Advocates argue that such a tax would discourage automated high-frequency trading, which has become endemic within London’s complex derivatives world, in favour of a longer-term approach to investing.
“Pension funds invest small but significant amounts of money in high frequency trading vehicles,” Owen Tudor, head of European Union and international relations at the TUC, told the committee.
“That would become less remunerative if a transaction tax were introduced – they’d need to switch to more long term financial products, which comprise 95% of most pension fund portfolios,” said Tudor.
It could be that such a tax would encourage asset managers to consider their portfolio more carefully before adjusting their asset allocation.
By lowering the current volume of automated high frequency trading, we might experience less wild fluctuations in markets, which have threatened annuities for current retirees and led to grey hairs and sleepless nights for trustees and pension fund managers alike.
The cases for and against the Tobin tax are complex and range far beyond this simple point. But perhaps pension funds should not feel threatened by a tax with a mandate of promoting long-term financial stability – watch-words for a successful pension pot.
The biggest challenge facing pension funds is the state of the economy - NAPF Conference Day 1, 19 October 2011
The biggest challenge facing pension funds is the state of the economy, outgoing NAPF chairman Lindsay Tomlinson said in his valedictory speech.
Tomlinson opened proceedings at the National Association of Pension Funds’ (NAPF) annual conference with an outspoken final speech, commenting wryly at the outset: “Never underestimate someone who has nothing to lose!”
Tomlinson was blunt about the causes of the recession: “It’s clear that the West has lived on credit for the last 20 years and it can no longer do so. We are going to experience a double dip recession.”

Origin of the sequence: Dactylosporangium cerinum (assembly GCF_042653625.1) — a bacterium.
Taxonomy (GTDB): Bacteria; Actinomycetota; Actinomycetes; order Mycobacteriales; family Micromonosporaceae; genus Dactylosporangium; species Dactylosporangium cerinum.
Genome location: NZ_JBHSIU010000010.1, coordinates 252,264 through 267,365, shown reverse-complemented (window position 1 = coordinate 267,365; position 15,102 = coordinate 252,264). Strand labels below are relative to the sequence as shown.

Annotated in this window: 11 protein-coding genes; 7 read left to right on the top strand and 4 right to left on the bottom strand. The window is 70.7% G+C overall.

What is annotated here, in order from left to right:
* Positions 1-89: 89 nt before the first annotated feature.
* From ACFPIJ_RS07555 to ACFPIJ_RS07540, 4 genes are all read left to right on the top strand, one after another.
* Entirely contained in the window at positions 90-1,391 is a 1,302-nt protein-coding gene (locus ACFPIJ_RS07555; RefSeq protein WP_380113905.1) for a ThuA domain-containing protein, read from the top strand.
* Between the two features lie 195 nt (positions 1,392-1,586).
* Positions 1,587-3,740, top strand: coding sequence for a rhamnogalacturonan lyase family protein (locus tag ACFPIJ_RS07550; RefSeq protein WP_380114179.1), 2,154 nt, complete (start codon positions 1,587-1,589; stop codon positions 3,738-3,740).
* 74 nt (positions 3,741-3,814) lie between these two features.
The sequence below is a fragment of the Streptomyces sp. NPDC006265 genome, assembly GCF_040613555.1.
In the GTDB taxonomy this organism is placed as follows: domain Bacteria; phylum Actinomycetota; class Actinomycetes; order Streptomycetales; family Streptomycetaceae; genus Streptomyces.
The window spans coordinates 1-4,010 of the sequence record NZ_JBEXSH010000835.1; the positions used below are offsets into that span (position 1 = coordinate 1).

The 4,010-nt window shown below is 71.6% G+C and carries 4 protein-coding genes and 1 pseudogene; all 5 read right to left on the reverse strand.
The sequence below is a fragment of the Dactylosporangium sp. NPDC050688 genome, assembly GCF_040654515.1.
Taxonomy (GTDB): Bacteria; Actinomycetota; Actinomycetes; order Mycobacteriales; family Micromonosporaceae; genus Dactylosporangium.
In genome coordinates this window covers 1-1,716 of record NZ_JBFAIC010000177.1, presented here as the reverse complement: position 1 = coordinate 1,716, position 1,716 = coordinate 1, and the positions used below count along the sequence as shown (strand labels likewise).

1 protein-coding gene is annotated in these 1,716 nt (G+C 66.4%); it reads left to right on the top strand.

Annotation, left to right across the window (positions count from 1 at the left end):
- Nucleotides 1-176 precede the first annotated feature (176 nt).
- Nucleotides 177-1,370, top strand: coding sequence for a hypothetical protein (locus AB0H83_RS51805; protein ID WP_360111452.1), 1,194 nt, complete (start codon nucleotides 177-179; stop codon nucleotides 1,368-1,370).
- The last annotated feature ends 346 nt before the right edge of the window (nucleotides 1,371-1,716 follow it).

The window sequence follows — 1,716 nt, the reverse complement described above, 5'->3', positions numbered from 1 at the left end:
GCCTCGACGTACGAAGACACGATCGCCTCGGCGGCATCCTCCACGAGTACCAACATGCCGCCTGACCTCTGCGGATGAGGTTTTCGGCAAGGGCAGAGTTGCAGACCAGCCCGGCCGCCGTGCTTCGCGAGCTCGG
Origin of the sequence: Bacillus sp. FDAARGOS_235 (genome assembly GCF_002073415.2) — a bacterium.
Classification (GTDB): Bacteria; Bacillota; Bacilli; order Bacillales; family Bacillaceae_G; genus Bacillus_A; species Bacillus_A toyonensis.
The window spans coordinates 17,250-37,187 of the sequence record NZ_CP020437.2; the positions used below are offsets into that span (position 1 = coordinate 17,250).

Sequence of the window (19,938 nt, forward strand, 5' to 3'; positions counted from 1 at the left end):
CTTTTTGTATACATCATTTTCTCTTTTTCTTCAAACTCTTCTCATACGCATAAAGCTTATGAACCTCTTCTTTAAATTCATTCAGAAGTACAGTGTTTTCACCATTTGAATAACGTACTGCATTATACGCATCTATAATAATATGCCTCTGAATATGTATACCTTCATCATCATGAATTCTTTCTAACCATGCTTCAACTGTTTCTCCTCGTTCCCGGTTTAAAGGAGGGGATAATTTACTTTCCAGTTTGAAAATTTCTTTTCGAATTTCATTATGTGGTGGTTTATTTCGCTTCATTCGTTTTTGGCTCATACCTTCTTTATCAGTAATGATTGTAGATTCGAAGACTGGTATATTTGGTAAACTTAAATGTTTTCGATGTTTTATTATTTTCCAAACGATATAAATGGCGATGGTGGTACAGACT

He was also scathing about the Government’s attempts to solve the crisis, calling quantitative easing “a new variant of printing money,” and predicted it would be a “very good recipe for destroying the nation’s retirement savings.”
Quantitative easing will also lead to pension fund deficits growing, at least in the short term, Tomlinson warned, saying, “the authorities need to be ready for this.”
Tomlinson also warned about new waves of European regulation due to hit pension funds. He urged the pensions industry to “look very carefully at Solvency II“, the incoming insurance industry directive.
Policymaking as a result of the recession has only just begun. “We’re still in the early stages, so brace yourself for more,” he said.
The situation is made even worse by “excessive financial intermediation, which has run rife,” Tomlinson said.
Only political solutions will solve these profound economic problems, Tomlinson argued. “We must work out how to divide the economic cake across the generations.”
Collective action is vital to this process, concluded Tomlinson. “As chairman, I’ve been struck by the reluctance of pension funds to work together to demand more from the NAPF, which of course exists for precisely this purpose.”